Health & Fitness

The business side of breastfeeding

Most Kenyan mothers are quick to embrace highly sought-after milk
Most Kenyan mothers are quick to embrace highly sought-after milk "boosters" such as imported biscuits and teas, chia seeds and bras. PHOTO | FILE | NATION MEDIA GROUP 

Pressure to breastfeed exclusively for six months has spawned new entrepreneurs targeting Kenyan mothers struggling to produce milk.

Welcome to the business of infants where entrepreneurs sell anything from imported biscuits and teas bought from US online store Amazon that promise to stimulate milk production, chia seeds, unnecessary sports bras, cot bumpers to fancy pillows that put children at risk of sudden death.

Mary Mathenge, a lactation manager at Aga Khan University Hospital who has worked with mothers for 25 years, says parents spend lots of cash on fancy, needless things which pose risks to children.

‘‘Why are buying a cot bumper or baby pillow? Bumpers prevent air circulation in the crib. For pillows, infants are born with big heads and small necks, so if you put a pillow even those fancy soft ones, you compromise their breathing and may lead to instant death,’’ she says.

For mattresses, avoid the fancy soft memory foam ones which pose risk of suffocation. Buy traditional mattresses which are hard and that leave no depression.

‘‘You also don’t need a baby monitor. An infant should sleep in the same room with the parents but not share a bed. Why do you want to separate them too early? Infants below six months have no control of their heads and they need to be watched keenly and not monitored from afar,’’ says Ms Mathenge who is also a Lamaze teacher.

The lactation expert is prescribing exclusive breastfeeding to every new mother in Kenya, however, not everyone produces enough milk.

To avoid maternal stress and depression, she says, one can supplement with baby formula but not with cow, goat or camel milk.

Raw camel and goat milk have become ‘a thing’ among new mothers, thanks to social media pressure where others credit it for its richness in nutrients and for treating eczema — a skin condition.

‘‘The casein protein in goat or camel milk is not easily digested in infants below one year. It forms a curd and causes protein allergies,’’ says Ms Mathenge.

But before giving up on breastfeeding, she says, mothers need to understand how milk is formed and how the baby should suckle.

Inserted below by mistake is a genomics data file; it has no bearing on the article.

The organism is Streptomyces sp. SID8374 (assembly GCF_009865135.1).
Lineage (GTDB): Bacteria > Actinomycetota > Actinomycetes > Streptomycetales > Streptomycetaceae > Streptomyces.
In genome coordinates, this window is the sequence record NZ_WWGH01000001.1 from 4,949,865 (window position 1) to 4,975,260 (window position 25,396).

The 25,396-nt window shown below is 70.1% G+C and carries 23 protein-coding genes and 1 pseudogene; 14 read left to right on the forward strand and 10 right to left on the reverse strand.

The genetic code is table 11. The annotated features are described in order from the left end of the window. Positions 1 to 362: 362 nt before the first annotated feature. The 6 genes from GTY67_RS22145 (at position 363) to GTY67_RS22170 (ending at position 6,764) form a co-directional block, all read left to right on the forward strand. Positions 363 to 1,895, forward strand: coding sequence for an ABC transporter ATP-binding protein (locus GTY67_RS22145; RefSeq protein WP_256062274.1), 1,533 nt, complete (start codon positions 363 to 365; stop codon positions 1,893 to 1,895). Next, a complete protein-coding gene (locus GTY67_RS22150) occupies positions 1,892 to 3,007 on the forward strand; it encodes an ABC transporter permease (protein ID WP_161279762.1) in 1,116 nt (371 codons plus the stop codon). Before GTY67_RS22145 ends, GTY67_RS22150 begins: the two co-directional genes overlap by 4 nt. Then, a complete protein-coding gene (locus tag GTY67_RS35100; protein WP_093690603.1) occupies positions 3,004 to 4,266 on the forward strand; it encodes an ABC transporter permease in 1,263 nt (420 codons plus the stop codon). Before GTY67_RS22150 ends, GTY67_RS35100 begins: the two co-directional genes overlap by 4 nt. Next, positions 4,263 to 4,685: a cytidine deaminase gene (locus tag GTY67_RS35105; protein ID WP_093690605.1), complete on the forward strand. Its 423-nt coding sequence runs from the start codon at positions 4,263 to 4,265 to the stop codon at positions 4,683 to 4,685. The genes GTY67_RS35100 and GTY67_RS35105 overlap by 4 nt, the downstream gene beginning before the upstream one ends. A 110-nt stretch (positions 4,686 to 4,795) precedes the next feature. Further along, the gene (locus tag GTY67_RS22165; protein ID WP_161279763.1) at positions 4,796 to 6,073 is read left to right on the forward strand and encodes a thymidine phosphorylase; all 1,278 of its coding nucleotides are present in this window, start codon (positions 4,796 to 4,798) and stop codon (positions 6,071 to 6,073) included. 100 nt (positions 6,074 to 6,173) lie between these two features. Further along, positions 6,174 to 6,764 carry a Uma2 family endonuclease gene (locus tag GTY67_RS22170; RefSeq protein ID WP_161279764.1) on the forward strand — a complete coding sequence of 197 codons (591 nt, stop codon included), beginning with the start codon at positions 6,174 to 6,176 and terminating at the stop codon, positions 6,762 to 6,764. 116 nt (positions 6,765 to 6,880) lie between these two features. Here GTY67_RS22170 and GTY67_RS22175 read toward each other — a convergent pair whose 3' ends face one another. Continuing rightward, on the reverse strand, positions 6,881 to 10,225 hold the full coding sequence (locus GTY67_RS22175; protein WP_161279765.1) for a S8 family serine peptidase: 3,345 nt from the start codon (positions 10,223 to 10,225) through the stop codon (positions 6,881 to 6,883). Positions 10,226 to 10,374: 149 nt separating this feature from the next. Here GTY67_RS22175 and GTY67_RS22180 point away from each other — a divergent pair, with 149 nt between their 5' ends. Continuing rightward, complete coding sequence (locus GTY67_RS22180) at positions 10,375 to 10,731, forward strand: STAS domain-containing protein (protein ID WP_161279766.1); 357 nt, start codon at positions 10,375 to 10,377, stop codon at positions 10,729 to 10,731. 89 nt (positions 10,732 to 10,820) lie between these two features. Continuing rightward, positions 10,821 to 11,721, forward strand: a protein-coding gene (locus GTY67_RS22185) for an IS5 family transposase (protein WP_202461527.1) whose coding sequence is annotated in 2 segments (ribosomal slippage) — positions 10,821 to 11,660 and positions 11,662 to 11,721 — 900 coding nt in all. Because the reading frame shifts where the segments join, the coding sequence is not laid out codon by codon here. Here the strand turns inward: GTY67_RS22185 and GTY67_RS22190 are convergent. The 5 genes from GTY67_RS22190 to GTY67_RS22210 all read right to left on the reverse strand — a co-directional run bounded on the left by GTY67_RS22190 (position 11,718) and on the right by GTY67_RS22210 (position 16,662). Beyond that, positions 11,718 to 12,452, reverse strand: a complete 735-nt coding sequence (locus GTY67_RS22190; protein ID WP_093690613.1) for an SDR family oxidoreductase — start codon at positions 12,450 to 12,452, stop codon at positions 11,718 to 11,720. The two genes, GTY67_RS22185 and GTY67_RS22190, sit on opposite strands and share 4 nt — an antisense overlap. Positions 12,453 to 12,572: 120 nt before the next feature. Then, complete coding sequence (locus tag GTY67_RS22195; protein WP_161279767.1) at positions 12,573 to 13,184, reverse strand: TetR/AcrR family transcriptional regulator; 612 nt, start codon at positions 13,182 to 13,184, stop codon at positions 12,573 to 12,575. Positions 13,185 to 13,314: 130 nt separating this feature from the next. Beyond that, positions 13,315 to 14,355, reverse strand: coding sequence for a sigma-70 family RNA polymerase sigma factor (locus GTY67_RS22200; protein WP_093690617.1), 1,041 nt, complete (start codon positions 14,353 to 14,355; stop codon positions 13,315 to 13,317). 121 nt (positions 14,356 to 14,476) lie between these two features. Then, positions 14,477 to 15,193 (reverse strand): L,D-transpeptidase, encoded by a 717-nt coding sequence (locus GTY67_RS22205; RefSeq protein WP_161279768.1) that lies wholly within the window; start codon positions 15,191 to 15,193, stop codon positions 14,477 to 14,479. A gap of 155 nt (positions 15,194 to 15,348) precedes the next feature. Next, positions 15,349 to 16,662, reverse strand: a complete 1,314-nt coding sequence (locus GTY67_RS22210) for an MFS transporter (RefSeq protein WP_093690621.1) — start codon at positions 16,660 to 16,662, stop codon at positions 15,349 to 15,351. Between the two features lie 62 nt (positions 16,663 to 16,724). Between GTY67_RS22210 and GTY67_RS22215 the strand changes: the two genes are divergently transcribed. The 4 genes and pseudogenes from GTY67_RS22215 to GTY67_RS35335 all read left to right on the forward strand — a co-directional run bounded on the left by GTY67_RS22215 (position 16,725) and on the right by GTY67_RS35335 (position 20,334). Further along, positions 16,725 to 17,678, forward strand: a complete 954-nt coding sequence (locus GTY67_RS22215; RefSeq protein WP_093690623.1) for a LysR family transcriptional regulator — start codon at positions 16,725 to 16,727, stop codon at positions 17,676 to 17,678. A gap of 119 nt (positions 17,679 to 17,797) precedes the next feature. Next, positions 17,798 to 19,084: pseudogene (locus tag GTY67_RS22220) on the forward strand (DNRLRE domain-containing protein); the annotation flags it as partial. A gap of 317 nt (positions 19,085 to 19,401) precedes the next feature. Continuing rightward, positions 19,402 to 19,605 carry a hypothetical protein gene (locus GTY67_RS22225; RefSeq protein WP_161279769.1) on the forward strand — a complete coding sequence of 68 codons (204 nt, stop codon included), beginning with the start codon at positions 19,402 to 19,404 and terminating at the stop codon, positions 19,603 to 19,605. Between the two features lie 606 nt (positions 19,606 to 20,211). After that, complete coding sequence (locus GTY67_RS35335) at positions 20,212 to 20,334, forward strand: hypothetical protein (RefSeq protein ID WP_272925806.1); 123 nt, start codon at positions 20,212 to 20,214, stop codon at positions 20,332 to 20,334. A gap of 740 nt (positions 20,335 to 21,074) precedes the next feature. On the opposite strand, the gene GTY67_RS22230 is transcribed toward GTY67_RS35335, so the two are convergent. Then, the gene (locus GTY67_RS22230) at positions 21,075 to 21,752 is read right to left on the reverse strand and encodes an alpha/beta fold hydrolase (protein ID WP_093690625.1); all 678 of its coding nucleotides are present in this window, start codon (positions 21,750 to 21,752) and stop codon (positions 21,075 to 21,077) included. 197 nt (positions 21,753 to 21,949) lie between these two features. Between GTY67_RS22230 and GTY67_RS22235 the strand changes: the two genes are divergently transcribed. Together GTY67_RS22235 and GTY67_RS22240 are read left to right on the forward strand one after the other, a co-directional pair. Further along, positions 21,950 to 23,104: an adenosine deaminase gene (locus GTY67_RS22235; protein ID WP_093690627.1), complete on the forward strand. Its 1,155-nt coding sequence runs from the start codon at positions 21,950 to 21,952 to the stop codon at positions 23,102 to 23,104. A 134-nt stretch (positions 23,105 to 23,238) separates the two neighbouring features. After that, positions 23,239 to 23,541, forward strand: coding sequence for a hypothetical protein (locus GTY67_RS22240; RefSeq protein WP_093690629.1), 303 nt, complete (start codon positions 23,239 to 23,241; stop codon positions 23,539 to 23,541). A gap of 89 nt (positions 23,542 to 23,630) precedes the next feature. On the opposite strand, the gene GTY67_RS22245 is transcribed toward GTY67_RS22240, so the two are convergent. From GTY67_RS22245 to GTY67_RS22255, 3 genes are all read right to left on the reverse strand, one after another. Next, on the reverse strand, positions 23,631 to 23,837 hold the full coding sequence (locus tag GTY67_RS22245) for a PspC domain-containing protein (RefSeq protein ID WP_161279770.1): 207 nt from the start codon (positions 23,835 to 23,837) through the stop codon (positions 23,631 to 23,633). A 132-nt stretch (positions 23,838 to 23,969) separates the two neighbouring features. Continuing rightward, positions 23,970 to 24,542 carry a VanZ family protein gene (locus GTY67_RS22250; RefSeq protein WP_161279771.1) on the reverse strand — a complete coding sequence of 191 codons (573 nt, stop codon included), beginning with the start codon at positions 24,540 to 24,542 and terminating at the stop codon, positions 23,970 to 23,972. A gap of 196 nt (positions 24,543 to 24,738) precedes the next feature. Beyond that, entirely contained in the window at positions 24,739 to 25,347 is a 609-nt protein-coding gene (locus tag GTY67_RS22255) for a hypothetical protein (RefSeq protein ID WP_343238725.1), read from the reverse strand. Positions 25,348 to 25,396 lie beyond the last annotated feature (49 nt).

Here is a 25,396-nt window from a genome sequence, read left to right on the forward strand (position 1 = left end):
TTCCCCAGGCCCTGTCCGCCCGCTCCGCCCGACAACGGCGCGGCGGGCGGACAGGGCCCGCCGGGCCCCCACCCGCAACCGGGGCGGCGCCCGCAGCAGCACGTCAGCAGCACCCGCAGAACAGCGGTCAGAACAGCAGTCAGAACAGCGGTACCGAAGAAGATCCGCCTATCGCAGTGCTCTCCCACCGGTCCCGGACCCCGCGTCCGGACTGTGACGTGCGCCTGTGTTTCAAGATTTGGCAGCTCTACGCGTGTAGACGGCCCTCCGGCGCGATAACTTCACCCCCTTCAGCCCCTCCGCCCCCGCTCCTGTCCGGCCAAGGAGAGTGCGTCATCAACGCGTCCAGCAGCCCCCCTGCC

A baby may be wrongly suckling the nipple instead of the areola where milk is temporary stored. Stress, tears and adrenaline rush are enemies of breast milk because they affect release.

‘‘After two to three days after child birth, a woman should wear a bra and even sleep with it. Sagging breasts stretch the areola, making it hard for a baby to suckle. Wearing a bra also prevents clogged milk ducts in the armpits,’’ she says, adding that if the breast is engorged, freeze a cabbage and wear the leaf like a bra to reduce swelling.

Most doctors say the breast milk is the best, but it lacks enough Vitamin D and iron.

Most children who are breastfed exclusively for six months by overdressed mothers who mostly stay indoors are at a higher risk of getting rickets which can be fatal, especially if it spreads to the rib cage.

‘‘Vitamin D should be given to infants who take breast milk only from week six up to six months. We give iron supplements to premature babies only because the term-babies extract a lot of iron from their mothers during the last months,’’ says Ms Mathenge.

But how did Kenyan parents come to this craze of milk boosters and overeating myths yet lactation experts say, ‘‘a mother should drink for four and eat for one, there is no dry breast as every woman starts making colostrum from 28 weeks after conception?’’

Most parents point at the Internet where they seek answers for medical problems to dying marriages, most of which are inaccurate.

Take a question on a Facebook breastfeeding group, for instance, ‘‘my baby keeps crying and the midwife advised that I supplement with formula milk. Anything I can do so that the milk comes sooner?’’

The answer: ‘‘That’s a wicked midwife. Real ones show you how a baby latches on properly and to suckle until the milk flows.’’

Some of the anti-formula milk extremists may be contributing to starvation in infants. But who does not want to be the working mother who juggled a strenuous job and breastfeeding? I was so obsessed with breastfeeding my daughter that I could not let anyone to give her formula milk even when I was two-hours away, stuck in a traffic jam. I felt guilty eventually.

Ms Mathenge says to know that you are starving your baby, who should feed on demand and after every three hours, look at the diaper or napkin.

‘‘After five days of life, a baby should urinate six to eight times in 24 hours. If the frequency is below four times, see a doctor,’’ she says.

When I asked the lactation expert if fenugreek, hibiscus, moringa or chia seeds work and change the taste of milk — she tells me: ‘‘The seeds actually increase milk production, but in some women, it is a placebo-effect. Because a mother is expecting the seeds to work, her relaxed brain prompts the prolactin hormone which makes milk.’’